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Goodenow out as union head

Associated Press

Accepting a salary cap was the last thing Bob Goodenow did as head of the NHL players’ union.

One week after his union took a deal that included just about everything he had vowed to fight, Goodenow is out. He and the union reached a settlement on the two years left on his contract.

“I sat down with members of the executive committee and we talked about the future,” Goodenow said Thursday. “The decision was made that it would be best if we made the transition now.”

The new labor deal – with which Goodenow admitted he was not thrilled – ended a lockout that wiped out the entire 2004-05 season.

Ted Saskin, the union’s senior director of business affairs and licensing, will succeed Goodenow.

NHL players overwhelmingly approved the labor contract on July 21. Still, many were unhappy that a full season was lost and the union ended up accepting a salary cap anyway.

“After talking to the players, and knowing what the setup was going to be for the next six years, it makes a lot of sense to make the change now,” Goodenow said.

NHL commissioner Gary Bettman vowed clubs would have “cost certainty” – a hard salary cap tied to league revenues – before the lockout began last September. Goodenow promised that he would never agree to either. But when the deal was signed, he was forced to accept both.

Philadelphia forward Sami Kapanen said he thought the union’s decision to agree to a salary cap contributed to Goodenow’s departure.

“The players decided to accept the cap and get back on the ice, but I don’t think that’s what Bob was looking for,” Kapanen said. “I know that not all the players are happy with the negotiations.”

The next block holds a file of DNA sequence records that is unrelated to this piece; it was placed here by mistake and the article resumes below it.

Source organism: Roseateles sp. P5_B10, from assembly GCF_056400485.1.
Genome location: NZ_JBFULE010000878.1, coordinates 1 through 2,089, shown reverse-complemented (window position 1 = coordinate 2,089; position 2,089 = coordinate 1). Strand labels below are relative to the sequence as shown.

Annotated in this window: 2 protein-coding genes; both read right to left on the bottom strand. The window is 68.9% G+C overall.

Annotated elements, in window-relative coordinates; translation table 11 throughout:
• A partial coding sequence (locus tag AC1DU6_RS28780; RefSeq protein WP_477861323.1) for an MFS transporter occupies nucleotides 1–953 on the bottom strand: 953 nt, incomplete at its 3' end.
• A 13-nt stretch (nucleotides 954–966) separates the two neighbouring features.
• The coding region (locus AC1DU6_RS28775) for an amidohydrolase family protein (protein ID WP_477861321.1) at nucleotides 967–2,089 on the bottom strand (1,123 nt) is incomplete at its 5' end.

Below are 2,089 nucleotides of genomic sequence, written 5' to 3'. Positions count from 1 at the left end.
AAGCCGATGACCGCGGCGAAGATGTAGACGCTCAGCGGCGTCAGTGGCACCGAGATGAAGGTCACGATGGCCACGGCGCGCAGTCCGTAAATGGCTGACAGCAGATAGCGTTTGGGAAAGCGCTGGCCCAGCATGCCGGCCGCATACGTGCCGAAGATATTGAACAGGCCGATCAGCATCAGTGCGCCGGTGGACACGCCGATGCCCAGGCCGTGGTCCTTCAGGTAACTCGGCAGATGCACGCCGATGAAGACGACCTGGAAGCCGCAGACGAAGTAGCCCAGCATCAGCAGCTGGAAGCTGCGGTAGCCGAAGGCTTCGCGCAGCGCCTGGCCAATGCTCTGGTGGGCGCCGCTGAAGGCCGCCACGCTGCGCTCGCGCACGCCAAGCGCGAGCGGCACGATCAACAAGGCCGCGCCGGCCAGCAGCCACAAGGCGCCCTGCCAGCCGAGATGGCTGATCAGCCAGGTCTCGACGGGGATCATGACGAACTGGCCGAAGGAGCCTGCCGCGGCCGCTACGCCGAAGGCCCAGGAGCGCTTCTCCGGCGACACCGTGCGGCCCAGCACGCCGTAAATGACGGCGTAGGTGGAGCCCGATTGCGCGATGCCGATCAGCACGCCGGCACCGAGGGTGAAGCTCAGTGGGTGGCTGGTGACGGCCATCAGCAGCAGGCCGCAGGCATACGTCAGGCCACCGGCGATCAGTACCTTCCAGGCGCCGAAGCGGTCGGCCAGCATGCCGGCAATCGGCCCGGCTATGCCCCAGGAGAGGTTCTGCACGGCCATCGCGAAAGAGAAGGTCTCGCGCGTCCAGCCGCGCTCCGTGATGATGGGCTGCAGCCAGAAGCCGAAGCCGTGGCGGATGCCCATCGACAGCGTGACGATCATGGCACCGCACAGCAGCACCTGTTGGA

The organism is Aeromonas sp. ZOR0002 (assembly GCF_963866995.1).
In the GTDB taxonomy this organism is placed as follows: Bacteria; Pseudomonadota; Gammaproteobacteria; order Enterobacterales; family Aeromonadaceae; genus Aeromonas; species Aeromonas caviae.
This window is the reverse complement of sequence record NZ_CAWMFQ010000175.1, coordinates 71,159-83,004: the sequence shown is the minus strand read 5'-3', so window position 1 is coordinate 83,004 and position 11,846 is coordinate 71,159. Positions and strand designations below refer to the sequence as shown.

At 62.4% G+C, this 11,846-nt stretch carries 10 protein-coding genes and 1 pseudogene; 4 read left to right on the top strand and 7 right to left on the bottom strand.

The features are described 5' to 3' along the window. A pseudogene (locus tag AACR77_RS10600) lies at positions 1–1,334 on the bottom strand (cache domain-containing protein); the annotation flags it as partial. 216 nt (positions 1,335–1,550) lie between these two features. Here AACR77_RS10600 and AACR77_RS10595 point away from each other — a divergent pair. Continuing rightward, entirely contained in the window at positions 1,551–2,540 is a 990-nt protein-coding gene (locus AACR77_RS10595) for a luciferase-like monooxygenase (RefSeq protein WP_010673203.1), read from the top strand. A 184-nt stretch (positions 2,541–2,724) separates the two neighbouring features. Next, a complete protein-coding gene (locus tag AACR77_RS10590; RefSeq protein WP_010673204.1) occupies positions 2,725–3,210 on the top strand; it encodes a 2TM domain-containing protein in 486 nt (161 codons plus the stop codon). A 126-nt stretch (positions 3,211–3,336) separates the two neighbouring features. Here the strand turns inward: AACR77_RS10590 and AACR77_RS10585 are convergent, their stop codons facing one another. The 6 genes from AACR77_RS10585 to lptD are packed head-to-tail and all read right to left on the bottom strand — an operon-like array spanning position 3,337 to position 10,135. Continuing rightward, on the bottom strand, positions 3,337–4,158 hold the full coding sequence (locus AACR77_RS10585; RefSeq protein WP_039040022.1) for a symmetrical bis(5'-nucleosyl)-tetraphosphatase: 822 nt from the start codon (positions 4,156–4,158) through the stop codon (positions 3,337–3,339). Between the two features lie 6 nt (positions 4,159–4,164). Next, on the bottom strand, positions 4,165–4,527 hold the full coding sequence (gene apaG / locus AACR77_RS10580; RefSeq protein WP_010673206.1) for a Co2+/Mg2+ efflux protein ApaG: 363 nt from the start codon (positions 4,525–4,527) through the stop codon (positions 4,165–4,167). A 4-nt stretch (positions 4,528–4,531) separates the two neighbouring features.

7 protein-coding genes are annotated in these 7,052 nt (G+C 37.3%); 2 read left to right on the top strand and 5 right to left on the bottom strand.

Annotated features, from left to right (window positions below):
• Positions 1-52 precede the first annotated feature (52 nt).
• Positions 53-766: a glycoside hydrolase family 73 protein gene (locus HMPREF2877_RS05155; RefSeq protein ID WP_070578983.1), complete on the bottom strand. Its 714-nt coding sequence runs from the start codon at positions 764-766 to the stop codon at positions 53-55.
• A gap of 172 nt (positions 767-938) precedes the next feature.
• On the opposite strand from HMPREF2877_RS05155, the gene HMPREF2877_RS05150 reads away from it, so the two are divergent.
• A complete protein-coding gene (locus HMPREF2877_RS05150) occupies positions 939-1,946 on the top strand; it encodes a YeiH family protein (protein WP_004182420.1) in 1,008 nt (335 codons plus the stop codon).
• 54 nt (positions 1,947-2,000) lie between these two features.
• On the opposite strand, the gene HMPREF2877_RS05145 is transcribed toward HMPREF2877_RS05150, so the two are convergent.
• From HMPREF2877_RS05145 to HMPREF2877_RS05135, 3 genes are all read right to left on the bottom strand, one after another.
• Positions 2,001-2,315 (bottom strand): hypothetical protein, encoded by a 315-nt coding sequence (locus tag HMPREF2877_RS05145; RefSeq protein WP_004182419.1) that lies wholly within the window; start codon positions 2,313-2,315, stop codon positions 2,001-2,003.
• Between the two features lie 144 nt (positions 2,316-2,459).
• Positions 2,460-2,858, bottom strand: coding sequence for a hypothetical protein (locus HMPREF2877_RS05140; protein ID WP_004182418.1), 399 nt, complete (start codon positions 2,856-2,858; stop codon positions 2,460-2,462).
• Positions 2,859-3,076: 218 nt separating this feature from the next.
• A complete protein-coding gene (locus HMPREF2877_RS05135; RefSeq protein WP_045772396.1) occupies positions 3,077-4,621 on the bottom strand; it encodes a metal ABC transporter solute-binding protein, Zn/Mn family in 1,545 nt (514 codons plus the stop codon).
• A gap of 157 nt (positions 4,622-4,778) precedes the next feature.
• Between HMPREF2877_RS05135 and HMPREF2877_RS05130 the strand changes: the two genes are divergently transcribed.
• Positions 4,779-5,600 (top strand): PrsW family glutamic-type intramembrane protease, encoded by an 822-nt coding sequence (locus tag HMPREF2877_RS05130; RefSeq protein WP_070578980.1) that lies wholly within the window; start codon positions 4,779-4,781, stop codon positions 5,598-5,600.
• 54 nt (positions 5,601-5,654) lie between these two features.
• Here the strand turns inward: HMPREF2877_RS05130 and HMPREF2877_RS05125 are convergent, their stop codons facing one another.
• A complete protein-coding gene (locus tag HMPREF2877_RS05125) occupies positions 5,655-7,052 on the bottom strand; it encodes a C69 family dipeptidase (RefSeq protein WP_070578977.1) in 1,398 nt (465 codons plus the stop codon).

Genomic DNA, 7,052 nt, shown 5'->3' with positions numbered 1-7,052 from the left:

Kapanen said Goodenow tried to prepare the players for a holdout that could’ve been as long as a couple of years, but the players just weren’t able to commit to a lengthy holdout.

“It was so easy before anything started out to say that it was going to take 18 months or a couple of years,” Kapanen said. “But once you get into it and see how much you miss playing and how much the game is suffering, something needed to be done.”

Goodenow led the union during a time when player salaries skyrocketed from an average of $271,000 in the early 1990s to $1.8 million before the lockout.

USA Hockey invites 39 to camp

Bill Guerin, Mike Modano, Keith Tkachuk and Doug Weight were among 39 players USA Hockey invited to its September camp in Colorado Springs, Colo., the first step toward selecting a team for next year’s Olympics in Turin.

The roster includes four goaltenders, 14 defensemen and 21 forwards, though previous Olympians such as Chris Chelios, Brett Hull, Jeremy Roenick and Brian Leetch are not on the list.

“This doesn’t represent the players that will be definitely on Team USA,” said Don Waddell, general manager of the 2006 U.S. Olympic team. “We didn’t feel we needed to bring (some of the older players) to the orientation camp.”

Waddell said USA Hockey has contacted many of those players, including Leetch, to explain what is happening with the orientation.

“It’s not a tryout camp that we’re having,” he said. “It’s to get the players used to what has to happen at the Olympics.”

Waddell said the NHL’s regular season will serve as the tryout.

“We don’t pick this team. The players will pick this team. They will dictate by their play who should be on this Olympic team,” he said.

Around the League

Detroit Red Wings forward Brendan Shanahan exercised a $2.3 million option on the final year of his contract. … The Colorado Avalanche retained the rights to forwards Milan Hejduk and Alex Tanguay. … The Nashville Predators re-signed veteran center Greg Johnson. … The Los Angeles Kings exercised their option on defenseman Mike Weaver and agreed to terms with goaltender Ryan Munce to an entry-level deal. … The Tampa Bay Lightning re-signed free agent centers Tim Taylor and Martin Cibak. They also signed rookie goaltender Jonathan Boutin and right wing Zbynek Hrdel. … The Vancouver Canucks picked up options on defenseman Wade Brookbank, forward Lee Goren and goaltender Wade Flaherty and signed 2003 draft picks Marc-Andre Bernier, Francois-Pierre Guenette and Nathan McIver. … The Washington Capitals signed 2003 first-round pick Eric Fehr. … The New York Islanders signed 2003 second-round pick Jeremy Colliton.

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